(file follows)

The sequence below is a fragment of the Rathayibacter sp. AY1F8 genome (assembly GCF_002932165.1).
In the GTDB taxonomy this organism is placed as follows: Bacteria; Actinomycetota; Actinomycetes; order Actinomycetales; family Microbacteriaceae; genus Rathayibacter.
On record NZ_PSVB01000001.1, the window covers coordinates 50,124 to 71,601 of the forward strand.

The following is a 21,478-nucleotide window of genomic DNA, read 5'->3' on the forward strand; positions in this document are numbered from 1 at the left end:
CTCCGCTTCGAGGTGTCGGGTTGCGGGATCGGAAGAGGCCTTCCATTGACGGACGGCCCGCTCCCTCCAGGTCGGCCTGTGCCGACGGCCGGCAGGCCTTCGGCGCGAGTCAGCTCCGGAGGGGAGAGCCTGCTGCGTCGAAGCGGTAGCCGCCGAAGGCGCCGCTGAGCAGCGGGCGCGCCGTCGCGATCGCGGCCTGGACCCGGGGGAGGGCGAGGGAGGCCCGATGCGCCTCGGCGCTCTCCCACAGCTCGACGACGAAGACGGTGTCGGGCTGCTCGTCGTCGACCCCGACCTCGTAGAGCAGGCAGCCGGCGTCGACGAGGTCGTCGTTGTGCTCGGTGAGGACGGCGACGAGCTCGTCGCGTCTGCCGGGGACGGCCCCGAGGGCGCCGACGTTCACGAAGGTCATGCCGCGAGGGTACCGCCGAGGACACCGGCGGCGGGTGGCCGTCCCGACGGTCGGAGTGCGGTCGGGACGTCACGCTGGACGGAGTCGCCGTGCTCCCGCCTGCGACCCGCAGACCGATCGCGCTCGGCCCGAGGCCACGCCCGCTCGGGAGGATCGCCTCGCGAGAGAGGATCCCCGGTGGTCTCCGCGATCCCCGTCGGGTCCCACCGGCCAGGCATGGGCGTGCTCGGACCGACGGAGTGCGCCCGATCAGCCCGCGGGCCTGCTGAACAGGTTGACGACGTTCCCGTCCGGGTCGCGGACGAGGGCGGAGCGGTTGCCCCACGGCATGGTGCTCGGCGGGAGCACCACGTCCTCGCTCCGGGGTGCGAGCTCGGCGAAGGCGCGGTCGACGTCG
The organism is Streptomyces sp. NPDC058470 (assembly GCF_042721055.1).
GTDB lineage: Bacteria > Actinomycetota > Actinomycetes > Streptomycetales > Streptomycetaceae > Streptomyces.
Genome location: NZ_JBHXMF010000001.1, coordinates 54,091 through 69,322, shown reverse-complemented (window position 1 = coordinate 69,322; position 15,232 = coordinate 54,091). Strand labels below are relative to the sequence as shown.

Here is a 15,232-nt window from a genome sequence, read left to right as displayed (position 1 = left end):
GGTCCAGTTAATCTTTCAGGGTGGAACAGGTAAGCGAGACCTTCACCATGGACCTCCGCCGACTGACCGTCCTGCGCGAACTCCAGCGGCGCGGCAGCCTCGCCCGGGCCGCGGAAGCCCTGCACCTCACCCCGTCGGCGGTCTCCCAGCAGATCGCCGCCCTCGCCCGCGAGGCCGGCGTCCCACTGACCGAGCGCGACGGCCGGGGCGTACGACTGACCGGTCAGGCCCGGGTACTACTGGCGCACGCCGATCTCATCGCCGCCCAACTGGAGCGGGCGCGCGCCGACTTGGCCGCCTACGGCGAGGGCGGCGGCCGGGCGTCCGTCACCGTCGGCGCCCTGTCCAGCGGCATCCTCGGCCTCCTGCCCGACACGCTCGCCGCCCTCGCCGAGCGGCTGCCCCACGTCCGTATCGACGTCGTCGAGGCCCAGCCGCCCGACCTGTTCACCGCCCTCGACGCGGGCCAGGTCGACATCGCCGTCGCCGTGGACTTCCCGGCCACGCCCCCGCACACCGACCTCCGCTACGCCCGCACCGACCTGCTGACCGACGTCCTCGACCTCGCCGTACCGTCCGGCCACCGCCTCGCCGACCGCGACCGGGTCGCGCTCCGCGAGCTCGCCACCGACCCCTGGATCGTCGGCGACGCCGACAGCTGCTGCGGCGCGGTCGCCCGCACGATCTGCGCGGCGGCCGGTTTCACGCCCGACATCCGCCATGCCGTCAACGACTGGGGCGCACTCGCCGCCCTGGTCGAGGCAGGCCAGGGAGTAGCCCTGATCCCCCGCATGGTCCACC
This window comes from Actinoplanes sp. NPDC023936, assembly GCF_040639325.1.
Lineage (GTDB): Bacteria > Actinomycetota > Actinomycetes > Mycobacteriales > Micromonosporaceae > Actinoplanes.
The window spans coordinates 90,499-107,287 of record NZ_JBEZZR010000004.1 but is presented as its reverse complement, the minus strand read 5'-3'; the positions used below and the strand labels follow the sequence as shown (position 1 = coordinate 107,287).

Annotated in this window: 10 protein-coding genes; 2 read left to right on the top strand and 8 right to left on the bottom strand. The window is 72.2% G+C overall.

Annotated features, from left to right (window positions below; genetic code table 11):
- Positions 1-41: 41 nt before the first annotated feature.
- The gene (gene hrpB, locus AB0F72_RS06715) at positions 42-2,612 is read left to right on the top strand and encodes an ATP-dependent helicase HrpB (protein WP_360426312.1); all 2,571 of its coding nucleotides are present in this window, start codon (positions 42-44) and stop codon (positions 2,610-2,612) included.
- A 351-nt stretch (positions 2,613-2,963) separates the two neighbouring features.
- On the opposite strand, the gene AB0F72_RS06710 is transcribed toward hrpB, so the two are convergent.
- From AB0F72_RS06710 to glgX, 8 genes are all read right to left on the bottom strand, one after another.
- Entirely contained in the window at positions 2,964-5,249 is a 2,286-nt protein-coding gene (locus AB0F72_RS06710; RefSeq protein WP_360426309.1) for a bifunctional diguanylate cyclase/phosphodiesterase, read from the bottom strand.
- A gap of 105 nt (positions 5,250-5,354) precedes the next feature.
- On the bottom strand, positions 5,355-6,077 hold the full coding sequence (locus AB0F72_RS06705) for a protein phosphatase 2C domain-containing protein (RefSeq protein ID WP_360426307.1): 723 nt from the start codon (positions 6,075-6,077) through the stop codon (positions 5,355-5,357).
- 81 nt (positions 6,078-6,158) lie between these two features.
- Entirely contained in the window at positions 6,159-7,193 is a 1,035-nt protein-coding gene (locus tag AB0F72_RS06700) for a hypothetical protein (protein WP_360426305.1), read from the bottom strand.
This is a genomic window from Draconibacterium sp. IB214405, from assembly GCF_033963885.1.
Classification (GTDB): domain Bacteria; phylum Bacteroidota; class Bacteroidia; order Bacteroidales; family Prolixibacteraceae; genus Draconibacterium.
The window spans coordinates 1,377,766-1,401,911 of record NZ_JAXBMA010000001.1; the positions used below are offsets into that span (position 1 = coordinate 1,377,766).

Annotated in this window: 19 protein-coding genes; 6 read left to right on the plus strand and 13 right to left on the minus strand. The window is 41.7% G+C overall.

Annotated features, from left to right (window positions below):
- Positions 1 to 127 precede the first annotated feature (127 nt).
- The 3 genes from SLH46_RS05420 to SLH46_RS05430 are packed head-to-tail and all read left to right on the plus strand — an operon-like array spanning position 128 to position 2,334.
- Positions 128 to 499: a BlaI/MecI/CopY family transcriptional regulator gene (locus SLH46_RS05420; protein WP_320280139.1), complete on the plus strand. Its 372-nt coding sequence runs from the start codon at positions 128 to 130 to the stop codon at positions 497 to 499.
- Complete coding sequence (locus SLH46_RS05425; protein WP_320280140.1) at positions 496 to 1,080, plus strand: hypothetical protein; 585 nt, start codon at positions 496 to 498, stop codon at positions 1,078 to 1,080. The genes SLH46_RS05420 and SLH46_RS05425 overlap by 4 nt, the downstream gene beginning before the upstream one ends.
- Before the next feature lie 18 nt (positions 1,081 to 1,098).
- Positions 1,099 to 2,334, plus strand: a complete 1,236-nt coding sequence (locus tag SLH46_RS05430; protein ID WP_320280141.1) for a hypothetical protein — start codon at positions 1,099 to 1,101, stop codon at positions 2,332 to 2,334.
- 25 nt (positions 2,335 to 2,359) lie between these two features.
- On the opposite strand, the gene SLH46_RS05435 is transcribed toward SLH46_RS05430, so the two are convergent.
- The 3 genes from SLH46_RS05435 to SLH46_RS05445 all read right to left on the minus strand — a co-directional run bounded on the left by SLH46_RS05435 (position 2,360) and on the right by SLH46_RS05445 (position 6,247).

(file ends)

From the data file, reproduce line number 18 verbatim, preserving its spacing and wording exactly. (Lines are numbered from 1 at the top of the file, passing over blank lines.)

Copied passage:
- A 351-nt stretch (positions 2,613-2,963) separates the two neighbouring features.